Money is ruining college football

It is often said that the love of money is the root of all evil. Whether or not you believe that to actually be the case, you can certainly see the effect that the love of money is having on college football. And it’s not good.
Last week, the Atlantic Coast Conference took steps to add Stanford, California and SMU as new members, striking the final blow to the Pac-12. Because, as we all know, when we think of the Atlantic Coast we think of Palo Alto, Calif., Berkeley, Calif., and University Park, Texas. For the love of God, we hope there are no teachers using conference affiliation to teach geography.
Conference affiliation for major conference football stopped making sense a long time ago. This was just the latest in a ridiculous string of moves all driven by greed. School presidents and conference commissioners are all trying to strengthen their conferences to improve TV rights deals, as network television—and now streaming services—all continue to pay ridiculous amounts of money for the rights to televise major college football. It’s the reason the Big 10 actually has 14 schools, the Big 12 actually has 14 schools, the original Big East conference was gutted, the Mountain West Conference was formed, and on and on. Nobody wants to be the one without a chair when the music stops. Now that we think of it, we hope no one is using conferences to teach counting either.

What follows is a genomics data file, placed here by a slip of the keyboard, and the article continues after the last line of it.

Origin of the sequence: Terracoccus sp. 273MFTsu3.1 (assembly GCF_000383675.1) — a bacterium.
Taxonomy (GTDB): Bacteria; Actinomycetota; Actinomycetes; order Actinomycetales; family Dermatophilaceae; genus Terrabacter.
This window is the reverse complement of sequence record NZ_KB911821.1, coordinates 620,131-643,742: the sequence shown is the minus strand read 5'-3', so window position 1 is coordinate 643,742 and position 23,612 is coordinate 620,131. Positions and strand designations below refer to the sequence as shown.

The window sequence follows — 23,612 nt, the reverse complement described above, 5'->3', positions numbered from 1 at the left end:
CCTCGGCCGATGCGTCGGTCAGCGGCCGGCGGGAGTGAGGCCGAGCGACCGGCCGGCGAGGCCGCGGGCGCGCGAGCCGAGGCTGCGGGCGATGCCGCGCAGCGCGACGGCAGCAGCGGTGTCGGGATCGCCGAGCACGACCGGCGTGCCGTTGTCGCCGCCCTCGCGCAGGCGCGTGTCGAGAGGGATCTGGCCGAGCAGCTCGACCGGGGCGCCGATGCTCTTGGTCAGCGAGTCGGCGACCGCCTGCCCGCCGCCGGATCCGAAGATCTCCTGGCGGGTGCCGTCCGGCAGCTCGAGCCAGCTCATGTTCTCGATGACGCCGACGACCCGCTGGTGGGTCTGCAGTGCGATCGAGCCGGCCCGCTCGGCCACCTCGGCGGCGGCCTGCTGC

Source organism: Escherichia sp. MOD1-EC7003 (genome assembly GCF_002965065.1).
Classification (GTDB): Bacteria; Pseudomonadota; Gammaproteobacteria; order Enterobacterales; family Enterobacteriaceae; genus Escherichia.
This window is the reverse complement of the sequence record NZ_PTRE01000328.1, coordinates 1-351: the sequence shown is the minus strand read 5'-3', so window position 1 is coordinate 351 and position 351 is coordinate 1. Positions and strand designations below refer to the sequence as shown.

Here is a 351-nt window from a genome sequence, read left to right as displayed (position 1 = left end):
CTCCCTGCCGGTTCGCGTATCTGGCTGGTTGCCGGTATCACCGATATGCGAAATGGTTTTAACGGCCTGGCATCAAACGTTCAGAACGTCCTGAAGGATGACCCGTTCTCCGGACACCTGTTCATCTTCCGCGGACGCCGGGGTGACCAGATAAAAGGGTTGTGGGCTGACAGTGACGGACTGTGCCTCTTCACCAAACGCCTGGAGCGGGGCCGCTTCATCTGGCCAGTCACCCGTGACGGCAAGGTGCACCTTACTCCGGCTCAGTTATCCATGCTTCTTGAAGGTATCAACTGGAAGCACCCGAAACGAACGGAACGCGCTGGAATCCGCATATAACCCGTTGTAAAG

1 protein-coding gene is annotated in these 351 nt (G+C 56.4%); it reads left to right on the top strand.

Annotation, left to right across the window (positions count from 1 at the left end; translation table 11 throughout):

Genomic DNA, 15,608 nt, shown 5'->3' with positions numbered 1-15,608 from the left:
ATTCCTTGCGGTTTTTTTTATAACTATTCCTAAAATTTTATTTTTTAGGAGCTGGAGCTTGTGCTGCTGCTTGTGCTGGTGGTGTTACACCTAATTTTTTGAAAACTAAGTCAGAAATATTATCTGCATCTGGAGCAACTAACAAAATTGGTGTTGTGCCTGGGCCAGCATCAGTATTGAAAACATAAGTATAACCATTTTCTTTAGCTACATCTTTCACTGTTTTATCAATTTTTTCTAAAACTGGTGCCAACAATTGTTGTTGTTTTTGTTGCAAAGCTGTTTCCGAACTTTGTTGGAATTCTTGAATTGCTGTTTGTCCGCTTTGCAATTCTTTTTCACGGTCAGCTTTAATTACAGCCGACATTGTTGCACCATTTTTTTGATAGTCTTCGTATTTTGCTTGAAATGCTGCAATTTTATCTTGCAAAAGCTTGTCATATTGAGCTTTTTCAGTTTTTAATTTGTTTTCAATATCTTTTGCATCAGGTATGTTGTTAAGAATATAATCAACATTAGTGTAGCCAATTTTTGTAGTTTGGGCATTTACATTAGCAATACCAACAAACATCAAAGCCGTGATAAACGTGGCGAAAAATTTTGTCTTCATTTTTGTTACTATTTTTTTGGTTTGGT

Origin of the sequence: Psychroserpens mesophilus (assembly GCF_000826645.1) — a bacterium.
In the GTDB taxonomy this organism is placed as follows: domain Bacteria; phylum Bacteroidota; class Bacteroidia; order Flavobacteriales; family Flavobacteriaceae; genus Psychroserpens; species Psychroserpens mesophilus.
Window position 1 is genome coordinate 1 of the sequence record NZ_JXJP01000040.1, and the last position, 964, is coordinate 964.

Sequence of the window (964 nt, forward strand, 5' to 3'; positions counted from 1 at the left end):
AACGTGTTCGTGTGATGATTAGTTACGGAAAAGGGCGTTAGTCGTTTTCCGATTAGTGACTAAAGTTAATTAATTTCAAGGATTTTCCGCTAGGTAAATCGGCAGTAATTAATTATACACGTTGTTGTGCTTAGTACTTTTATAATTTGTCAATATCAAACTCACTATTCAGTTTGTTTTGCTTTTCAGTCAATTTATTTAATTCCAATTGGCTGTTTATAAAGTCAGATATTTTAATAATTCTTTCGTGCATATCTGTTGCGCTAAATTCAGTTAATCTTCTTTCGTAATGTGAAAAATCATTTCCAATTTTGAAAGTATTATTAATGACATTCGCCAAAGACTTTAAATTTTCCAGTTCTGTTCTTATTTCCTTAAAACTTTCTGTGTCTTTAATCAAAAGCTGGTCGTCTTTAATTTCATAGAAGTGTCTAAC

With the changing landscape we lose so much of what makes college football special. Conference integrity and conference rivalries mean something. Ask the people in Oregon if they will miss the Civil War between Oregon and Oregon State. Ask the people of Washington if they will miss the Apple Cup between Washington and Washington State. Also gone after this year is the Bedlam Series between Oklahoma and Oklahoma State. Many rivalries are falling by the wayside so that we can instead have universities 1,500 miles apart play.
This will be even worse for the sports at the universities that are not major revenue drivers. While football (and to a lesser extent basketball) is the straw that stirs the financial drink, members of these schools’ tennis, swimming, etc., teams will have to board planes and constantly criss-cross the country to play a two-hour game. It makes no sense. In Berkeley they will protest Climate Change in the morning and then fly over to Tallahassee, Fla., and back in a polluting jet. Makes perfect sense.
We guess the question to be asked is just how much will the consumer put up with? The transfer portal and NIL has already turned many people off to college athletics. These giant super conferences that make zero sense to anyone other than the people counting the money will only add to that rancor.
It’s our hope that eventually the TV bubble bursts, these giant conferences fold and we go back to conference via geography and return the sport to what it once was. Wishful thinking? Likely. But in our opinion it’s preferable to the chaos we are seeing now. Stanford vs. Miami, anyone?

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